From February 5th:
Okay let’s do payment for order flow again, because people are talking about it and that always stresses me out. Here’s an intuitive description of how it works. A million people come to a broker to trade GameStop Corp. stock. Half of them want to buy shares, half of them want to sell shares. One share each, all using market orders, all at precisely the same time. The stock exchange has half a million shares of GameStop available for sale at $58.25, and orders to buy half a million shares for $58. The broker could send all of its customers’ orders to the stock exchange, where the buy orders would be filled at $58.25 and the sell orders would be filled at $58; the broker would pay the exchange a small fee for executing these orders.
But! The broker realizes, look, all these people who want to buy shares could be matched up with all these people who want to sell shares. I don’t have to pay a fee to the exchange, the buyers don’t have to pay $58.25, and the sellers don’t have to get $58. The buyers could pay $58.15 and save 10 cents, the sellers could get $58.10 and make an extra 10 cents, and I could keep 5 cents (and avoid the exchange’s fee) for my trouble. That’s a good deal for everyone!
This is called “internalizing”: Your broker executes your order internally, against its other orders, rather than sending it out to the exchange. In practice a typical retail broker doesn’t have the ability to do this, so it sends its orders to what is usually, in the business, called a “wholesaler” (or sometimes “internalizer”), and usually, outside of the business, called a “high-frequency trader.” Popular wholesalers include Citadel Securities, G1X Execution Services LLC, Two Sigma Securities LLC, Virtu Financial Inc., Wolverine Securities, etc. The wholesaler does the thing I just said: It pays the sellers more for their shares than the exchange offers, charges the buyers less for shares than the exchange would, and keeps 5 cents for itself. Well, it keeps, say, 3 cents for itself, and sends 2 cents back to the retail broker who sent it the trade. The broker has subcontracted the internalizing job to the wholesaler, and they share the profits.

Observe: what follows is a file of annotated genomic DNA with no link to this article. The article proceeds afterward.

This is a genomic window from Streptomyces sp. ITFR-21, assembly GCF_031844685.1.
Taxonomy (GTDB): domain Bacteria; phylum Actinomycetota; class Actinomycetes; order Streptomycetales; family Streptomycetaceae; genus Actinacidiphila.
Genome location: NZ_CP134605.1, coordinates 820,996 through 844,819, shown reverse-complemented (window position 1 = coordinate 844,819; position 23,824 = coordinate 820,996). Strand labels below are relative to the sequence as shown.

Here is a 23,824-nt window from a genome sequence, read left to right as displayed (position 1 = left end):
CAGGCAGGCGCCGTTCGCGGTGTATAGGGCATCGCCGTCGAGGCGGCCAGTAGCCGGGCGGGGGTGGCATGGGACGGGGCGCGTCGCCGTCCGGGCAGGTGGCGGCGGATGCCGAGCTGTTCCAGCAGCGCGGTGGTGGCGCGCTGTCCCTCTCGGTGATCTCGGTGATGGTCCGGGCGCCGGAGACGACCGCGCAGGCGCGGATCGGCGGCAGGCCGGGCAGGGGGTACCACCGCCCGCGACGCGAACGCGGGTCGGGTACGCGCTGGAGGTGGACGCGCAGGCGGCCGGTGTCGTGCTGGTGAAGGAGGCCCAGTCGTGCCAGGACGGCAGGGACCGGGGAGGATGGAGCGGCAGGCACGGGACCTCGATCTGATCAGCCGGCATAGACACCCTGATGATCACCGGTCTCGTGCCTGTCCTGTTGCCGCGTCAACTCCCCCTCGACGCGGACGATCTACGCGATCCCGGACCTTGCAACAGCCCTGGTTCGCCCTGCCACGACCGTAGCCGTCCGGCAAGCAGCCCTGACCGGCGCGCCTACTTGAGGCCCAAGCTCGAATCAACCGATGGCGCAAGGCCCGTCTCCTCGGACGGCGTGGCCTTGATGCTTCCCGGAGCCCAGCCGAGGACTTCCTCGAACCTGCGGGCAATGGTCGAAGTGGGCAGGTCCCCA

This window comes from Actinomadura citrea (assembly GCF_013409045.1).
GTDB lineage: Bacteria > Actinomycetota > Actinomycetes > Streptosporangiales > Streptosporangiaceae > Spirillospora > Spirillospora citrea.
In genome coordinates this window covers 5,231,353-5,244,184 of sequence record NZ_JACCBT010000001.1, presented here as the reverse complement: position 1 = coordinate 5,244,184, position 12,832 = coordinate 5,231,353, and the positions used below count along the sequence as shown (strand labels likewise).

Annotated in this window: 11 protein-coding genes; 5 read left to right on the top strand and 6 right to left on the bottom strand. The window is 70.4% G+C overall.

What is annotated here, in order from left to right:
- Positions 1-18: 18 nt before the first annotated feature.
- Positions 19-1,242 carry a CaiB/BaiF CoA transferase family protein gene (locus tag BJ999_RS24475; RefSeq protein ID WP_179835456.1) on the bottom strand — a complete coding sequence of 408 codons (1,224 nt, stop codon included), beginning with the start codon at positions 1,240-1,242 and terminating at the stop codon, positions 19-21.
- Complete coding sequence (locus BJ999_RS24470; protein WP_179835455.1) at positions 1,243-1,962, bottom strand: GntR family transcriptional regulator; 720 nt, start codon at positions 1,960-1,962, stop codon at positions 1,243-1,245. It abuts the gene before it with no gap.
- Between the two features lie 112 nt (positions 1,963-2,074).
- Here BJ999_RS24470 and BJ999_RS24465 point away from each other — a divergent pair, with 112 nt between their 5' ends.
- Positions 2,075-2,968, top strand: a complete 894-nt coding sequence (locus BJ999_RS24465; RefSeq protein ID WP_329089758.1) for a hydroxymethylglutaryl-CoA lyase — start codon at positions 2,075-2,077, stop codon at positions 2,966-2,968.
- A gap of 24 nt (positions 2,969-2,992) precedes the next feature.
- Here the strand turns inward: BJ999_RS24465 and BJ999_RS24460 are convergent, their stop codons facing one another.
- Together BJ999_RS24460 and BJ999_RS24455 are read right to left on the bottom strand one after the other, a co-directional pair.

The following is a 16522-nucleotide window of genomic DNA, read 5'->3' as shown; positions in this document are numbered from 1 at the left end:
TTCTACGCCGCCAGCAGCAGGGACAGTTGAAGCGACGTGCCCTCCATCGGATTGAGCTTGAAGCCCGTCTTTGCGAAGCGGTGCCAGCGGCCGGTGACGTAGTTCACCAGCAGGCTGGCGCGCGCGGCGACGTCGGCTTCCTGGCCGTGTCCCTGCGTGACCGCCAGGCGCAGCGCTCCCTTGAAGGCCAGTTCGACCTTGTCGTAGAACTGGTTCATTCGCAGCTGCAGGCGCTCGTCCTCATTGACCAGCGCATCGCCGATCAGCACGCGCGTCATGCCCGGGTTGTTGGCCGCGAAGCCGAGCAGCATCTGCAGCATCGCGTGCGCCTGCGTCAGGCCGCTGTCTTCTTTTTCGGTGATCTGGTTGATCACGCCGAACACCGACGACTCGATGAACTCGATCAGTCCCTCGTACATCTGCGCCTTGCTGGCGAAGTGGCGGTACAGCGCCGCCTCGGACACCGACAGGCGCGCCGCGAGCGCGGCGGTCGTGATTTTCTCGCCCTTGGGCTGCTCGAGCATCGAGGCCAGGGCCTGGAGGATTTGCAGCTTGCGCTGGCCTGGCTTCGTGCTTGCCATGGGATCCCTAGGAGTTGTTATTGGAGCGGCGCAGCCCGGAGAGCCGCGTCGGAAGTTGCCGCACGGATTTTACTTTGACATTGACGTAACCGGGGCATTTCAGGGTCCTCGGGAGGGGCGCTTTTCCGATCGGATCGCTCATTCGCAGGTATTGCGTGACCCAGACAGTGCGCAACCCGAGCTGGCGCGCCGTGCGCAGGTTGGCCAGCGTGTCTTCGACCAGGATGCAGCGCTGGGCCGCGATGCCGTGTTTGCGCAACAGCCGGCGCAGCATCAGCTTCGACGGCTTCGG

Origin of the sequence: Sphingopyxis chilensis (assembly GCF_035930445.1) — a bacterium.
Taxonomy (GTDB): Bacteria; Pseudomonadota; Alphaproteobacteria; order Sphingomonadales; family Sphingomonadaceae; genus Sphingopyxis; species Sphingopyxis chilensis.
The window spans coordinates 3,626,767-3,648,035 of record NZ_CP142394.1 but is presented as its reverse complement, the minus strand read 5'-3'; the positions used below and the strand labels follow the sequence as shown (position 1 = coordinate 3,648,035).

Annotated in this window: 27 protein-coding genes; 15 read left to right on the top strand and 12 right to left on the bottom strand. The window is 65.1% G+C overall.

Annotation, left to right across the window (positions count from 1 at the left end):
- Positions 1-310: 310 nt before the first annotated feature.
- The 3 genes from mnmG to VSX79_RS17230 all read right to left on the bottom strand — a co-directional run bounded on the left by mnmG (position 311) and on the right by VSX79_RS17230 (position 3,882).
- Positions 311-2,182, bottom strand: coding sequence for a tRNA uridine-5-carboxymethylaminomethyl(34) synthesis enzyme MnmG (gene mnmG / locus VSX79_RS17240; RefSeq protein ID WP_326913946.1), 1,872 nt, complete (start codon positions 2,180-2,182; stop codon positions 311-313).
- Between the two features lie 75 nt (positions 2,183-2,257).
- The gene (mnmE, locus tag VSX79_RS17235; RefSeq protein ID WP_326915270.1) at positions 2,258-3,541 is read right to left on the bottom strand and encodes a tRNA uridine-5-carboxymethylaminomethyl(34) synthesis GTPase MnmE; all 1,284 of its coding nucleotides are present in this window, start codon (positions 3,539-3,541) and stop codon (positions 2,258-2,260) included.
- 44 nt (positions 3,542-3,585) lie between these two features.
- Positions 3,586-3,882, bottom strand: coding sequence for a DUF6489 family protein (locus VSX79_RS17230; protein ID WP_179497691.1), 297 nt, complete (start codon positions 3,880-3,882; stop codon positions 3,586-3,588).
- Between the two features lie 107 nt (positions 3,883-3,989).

Also a good debunking of this myth:
Otherwise normal people will start out mainstream explainer articles by saying, like, “Robinhood sells your order to Citadel so Citadel can front-run it.” No! First of all, it is illegal to front-run your order, and the Securities and Exchange Commission does, you know, keep an eye on this stuff. Second, the wholesaler is ordinarily filling your order at a price that is better than what’s available in the public market, so “front-running”—going out and buying on the stock exchange and then turning around and selling to you at a profit—doesn’t work. Third, because retail orders are generally uninformative, the wholesaler is not rubbing its hands together being like “bwahahaha now I know that Matt Levine is buying GameStop, it will definitely go up, I must buy a ton of it before he gets any!” The whole story is widely accepted but also completely transparent nonsense.
Find Matt Levine at Bloomberg.